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Sagawa Art Museum 佐川美術館

Sagawa Art Museum Sagawa Art Museum
Sagawa Art Museum Sagawa Art Museum

The floating museum, dedicated to Nihonga paintings, bronze statues, and ceramics

They call the Sagawa Art Museum "the floating museum," since most of it is surrounded by an artificial pond garden, and the beautiful gabled-roof museum seems to float on the water.

The museum's collection focuses on a select few Japanese artists as well as on ceramics used in the tea ceremony.

Don't Miss

  • The permanently displayed works of three of Japan's leading contemporary artisits
  • The modern Japanese design of the museum
  • The blue sky reflected beautifully in the pools on the grounds

How to Get There

You can get to the museum by train and then bus.

The Sagawa Art Museum is located in Moriyama. To get to the museum, take the JR Kosei line from Kyoto to Katata and then a 15-minute bus. You can also take the JR Biwako line to Moriyama and then a 30-minute bus. If you are traveling by shinkansen, you can connect to the JR Biwako line at Kyoto or Maibara.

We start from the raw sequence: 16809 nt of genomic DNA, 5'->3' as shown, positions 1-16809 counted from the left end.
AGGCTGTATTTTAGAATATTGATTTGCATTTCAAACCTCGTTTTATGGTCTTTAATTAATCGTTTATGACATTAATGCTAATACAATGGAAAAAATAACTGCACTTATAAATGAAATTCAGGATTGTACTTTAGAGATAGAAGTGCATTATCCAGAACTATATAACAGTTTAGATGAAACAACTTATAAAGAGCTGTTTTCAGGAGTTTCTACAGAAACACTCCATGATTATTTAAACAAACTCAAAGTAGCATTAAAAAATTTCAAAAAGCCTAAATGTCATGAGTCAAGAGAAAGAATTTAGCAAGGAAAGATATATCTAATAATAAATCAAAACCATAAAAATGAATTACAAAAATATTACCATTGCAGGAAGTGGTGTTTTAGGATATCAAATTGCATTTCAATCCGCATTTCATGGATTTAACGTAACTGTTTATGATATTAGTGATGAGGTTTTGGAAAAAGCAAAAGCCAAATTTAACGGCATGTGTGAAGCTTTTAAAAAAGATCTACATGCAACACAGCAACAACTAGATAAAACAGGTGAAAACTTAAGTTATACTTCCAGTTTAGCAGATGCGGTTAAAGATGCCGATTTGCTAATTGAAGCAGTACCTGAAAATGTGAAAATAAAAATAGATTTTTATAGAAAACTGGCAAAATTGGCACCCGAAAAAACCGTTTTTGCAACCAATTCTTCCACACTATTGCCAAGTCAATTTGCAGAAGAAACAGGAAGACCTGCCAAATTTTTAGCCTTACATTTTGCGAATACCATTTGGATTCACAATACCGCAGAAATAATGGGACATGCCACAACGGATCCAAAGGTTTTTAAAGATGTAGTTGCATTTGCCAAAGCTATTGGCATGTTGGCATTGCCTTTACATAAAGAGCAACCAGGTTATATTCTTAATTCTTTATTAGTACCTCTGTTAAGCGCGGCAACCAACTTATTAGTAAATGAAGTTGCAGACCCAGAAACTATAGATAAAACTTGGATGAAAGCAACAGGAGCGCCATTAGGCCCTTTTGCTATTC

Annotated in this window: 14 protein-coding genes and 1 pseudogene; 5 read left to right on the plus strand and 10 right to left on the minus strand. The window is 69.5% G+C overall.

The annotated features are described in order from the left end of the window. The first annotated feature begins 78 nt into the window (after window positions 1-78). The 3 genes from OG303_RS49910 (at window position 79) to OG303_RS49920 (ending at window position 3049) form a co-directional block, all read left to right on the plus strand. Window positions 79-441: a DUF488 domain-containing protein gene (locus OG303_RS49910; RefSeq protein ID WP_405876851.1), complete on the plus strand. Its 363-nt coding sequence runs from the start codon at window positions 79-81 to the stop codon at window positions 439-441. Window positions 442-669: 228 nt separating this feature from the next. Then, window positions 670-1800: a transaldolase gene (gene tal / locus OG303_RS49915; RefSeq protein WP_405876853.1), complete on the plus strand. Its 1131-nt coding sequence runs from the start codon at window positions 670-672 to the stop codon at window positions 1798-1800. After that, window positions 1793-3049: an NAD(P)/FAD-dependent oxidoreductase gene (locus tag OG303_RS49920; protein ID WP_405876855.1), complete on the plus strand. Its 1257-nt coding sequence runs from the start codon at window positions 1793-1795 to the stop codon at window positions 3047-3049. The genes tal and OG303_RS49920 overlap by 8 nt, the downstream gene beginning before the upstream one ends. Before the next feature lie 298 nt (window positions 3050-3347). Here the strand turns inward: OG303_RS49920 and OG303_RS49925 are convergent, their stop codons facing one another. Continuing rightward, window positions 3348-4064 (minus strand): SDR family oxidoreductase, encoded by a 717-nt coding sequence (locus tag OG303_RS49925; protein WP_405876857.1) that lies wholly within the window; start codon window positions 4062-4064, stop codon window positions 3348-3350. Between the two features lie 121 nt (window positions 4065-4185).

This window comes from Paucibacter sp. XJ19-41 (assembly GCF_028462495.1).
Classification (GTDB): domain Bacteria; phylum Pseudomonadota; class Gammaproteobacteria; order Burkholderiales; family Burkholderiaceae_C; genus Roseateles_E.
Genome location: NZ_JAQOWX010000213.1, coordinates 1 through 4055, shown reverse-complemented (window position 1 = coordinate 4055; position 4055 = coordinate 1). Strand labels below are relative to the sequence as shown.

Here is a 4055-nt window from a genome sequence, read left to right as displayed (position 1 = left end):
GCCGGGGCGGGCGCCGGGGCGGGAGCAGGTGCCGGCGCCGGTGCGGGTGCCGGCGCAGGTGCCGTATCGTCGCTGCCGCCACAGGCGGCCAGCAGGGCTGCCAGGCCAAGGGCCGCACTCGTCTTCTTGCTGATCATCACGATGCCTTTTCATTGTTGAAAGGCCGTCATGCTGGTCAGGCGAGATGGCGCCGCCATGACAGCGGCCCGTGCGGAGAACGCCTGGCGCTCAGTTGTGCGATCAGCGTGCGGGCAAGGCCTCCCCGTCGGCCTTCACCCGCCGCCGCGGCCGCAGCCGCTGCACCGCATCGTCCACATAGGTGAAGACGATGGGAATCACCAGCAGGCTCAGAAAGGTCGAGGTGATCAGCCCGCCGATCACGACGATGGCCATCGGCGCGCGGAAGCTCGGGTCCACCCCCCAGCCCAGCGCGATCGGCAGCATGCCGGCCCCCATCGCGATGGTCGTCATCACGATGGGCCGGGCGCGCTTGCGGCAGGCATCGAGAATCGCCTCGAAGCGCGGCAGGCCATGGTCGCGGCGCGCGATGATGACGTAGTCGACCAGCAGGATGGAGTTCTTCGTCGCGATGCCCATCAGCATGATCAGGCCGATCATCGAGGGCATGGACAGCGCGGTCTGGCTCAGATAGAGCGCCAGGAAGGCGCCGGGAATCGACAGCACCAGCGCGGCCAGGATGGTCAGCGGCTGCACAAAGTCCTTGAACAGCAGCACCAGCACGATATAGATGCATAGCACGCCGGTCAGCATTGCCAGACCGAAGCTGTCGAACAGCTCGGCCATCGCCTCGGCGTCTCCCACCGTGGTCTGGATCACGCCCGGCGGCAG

The museum as a work of art

The Sagawa Museum opened in 1998 to mark the 40th anniversary of the Sagawa Express shipping company. The museum has a unique aesthetic and is designed to appear as if it is floating on water. It is an artwork in itself.

The collection is primarily of three modern Japanese artists: painter Ikuo Hirayama, sculptor Sato Churyo, and ceramicist Jikinyu Raku (formerly known as Kichizaemon Raku; the 15th artist to hold this historic title). The museum also holds a National Treasure, a temple bell from the west bell tower of Mt. Hiei .

The Japanese tea ceremony

The museum is probably best known among pottery and ceramics fans as well as among those interested in sado, the Japanese tea ceremony. It has an underwater room, and a tearoom showcasing the works of Kichizaemon Raku, the current head of a family of pottery masters dating back 450 years.

The Raku clan's pottery has long been associated with "wabi-cha." This style of tea ceremony, developed by master Sen no Rikyu, emphasizes simplicity. The Raku Kichizaemon Pavilion is unique because the entire tea room was planned and designed by the artist whose ceramics are displayed inside.

Standing in a water garden, the architecture of the museum is worth seeing. Fans love the floating design as well as the luxurious interiors. The simple aesthetic takes on different tones with the seasons.



* The information on this page may be subject to change due to COVID-19.

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